A trade agreement can present the opportunity (for industry) to tighten up on IP protections, by obliging developing countries to accept stricter terms than in TRIPS Agreement IP rules, known as ‘TRIPS Plus’ obligations. This effectively prevents countries from ensuring access to medicines and using the flexibilities they are entitled to, paving the way for corporations to abuse the power they’ve obtained with further over-pricing.

“Over the course of the negotiation process, the EU has pushed hard for IP provisions that would create additional and longer monopolies over essential drugs,” says Pedro Villardi, Executive Director of Associação Brasileira Interdisciplinar de AIDS (ABIA) in Brazil.

It appears that TRIPS Plus measures are not included in the current (although incomplete) text. If this is the case, then maintaining the status quo, against pressure from the EU, is a success that can be attributed to civil society’s advocacy efforts.

Comparing leaked versions with the final text of the agreement, it is remarkable that none of EUs TRIPS Plus proposals were included – Villardi.

“Thanks to intense and continuous pressure from civil society organizations from Mercosur countries, different generations of trade negotiators have prevented the adoption of TRIPS Plus measures. Comparing leaked versions from the text issued in 2016 and 2018 with the final text of the agreement, it is remarkable that none of EUs TRIPS Plus proposals were included,” says Villardi.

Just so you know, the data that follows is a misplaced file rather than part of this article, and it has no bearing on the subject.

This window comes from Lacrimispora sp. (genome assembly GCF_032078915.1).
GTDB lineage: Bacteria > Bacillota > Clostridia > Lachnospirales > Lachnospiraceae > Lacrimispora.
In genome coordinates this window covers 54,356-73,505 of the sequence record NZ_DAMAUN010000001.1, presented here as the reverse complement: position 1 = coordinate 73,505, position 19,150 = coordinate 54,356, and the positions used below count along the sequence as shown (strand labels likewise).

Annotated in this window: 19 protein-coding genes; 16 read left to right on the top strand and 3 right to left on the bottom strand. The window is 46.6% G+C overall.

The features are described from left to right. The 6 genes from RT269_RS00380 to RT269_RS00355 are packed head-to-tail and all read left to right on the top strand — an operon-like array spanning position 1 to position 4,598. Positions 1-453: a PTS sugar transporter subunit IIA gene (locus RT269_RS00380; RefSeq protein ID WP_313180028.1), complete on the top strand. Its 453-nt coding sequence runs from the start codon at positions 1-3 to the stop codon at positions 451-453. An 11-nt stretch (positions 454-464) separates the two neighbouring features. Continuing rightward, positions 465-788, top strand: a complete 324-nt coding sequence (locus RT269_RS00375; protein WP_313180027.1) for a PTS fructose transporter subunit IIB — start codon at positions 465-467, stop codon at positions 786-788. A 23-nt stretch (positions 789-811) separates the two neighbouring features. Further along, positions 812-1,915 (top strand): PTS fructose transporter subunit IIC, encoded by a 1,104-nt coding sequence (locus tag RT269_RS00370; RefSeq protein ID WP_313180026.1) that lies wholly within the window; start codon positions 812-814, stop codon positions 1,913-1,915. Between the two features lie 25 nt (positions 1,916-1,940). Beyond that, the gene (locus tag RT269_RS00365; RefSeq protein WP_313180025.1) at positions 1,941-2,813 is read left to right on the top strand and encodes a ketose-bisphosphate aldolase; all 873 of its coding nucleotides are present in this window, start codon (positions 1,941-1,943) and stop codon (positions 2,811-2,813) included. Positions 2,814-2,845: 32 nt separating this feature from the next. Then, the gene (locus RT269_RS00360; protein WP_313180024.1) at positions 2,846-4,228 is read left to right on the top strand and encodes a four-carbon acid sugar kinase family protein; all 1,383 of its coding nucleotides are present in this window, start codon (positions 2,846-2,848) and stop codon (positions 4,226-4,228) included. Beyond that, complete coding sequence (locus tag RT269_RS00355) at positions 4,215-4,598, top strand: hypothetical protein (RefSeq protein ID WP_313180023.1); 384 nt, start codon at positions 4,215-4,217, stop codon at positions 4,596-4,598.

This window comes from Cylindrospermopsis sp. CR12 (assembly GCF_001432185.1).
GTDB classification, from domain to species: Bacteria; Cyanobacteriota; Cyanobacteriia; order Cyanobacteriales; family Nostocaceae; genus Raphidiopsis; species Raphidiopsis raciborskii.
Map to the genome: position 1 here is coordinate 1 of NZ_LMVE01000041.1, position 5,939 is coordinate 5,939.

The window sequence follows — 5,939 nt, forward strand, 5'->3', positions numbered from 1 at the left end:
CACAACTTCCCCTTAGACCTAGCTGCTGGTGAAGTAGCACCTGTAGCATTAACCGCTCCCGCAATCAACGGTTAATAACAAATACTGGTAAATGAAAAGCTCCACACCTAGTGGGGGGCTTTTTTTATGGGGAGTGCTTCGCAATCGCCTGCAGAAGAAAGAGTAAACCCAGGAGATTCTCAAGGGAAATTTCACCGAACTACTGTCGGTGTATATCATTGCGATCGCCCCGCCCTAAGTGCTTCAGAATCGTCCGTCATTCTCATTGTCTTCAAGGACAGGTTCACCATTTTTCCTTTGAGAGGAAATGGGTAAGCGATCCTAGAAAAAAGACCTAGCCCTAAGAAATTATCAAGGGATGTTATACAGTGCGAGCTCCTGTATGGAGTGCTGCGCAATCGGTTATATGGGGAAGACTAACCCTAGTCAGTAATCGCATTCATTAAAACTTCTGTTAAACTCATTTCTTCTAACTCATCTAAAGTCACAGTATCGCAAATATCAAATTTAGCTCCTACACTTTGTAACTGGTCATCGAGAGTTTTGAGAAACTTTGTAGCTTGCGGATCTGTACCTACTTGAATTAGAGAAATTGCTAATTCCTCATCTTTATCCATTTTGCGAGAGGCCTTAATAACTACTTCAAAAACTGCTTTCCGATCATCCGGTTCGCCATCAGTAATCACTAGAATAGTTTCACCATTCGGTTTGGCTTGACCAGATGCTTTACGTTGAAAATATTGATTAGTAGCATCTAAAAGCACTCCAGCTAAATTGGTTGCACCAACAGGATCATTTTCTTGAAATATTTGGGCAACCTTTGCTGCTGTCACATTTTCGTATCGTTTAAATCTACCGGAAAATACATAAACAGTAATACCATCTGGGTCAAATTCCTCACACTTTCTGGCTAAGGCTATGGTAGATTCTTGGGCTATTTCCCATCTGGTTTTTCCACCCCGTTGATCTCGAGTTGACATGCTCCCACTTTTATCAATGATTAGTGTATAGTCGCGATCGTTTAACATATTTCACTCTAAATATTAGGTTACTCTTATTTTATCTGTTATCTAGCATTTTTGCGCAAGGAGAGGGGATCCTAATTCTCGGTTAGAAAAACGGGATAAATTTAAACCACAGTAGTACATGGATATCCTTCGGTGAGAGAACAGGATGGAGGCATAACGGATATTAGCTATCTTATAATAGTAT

However, articles are missing from the text that has been published.

A great deal of unclarity

“With regards to IP chapter of the agreement, there are discrepancies in the versions that have been published by some of the FTA parties and articles are missing, so we cannot consider it definitive,” says Lorena Di Giano, Executive Director of Fundación Grupo Efecto Positivo (FGEP). “Therefore, until the text is finalized we remain cautious and urge the Mercosur governments to ensure the right to health is not jeopardised in the final text.”

“The content of the agreement not only has implications in terms of trade tariffs but also covers a series of non-commercial areas that will force our countries to change national legislation to be adapted to EU requirements, including IP, arbitration processes, border measures, and regulation on public purchases, among others. For example, in Argentina we have a law that prioritizes products of national manufacture in public purchases compared to those of other origin, regulations that will have to be changed to put European suppliers on equal terms with Argentines,” says Di Giano.

Until the text is finalized we remain cautious and urge the Mercosur governments to ensure the right to health is not jeopardised in the final text – Di Giano.

Until the agreement is final, there is a lack of “openness”, and it remains unclear whether the response to HIV, TB, Hepatitis C and other diseases can be “sustainable”, or if indeed it will be “win-win” overall, contrary to how the agreement has been described.

With regards to access to affordable medicines a number of concerns remain in relation to the agreement, including:

  • Mercosur’s decision to eliminate the 14% customs duties on pharmaceuticals exported by the EU signals Mercosur’s desire to gain access to future EU pharmaceutical innovations. While on face-value access to EU innovation could appear to be a benefit to Mercosur nations it does nothing to foster national pharmaceutical industries, which could provide long-term benefits. Instead, it preserves a status quo, and with it the market barriers imposed by EU patent holders.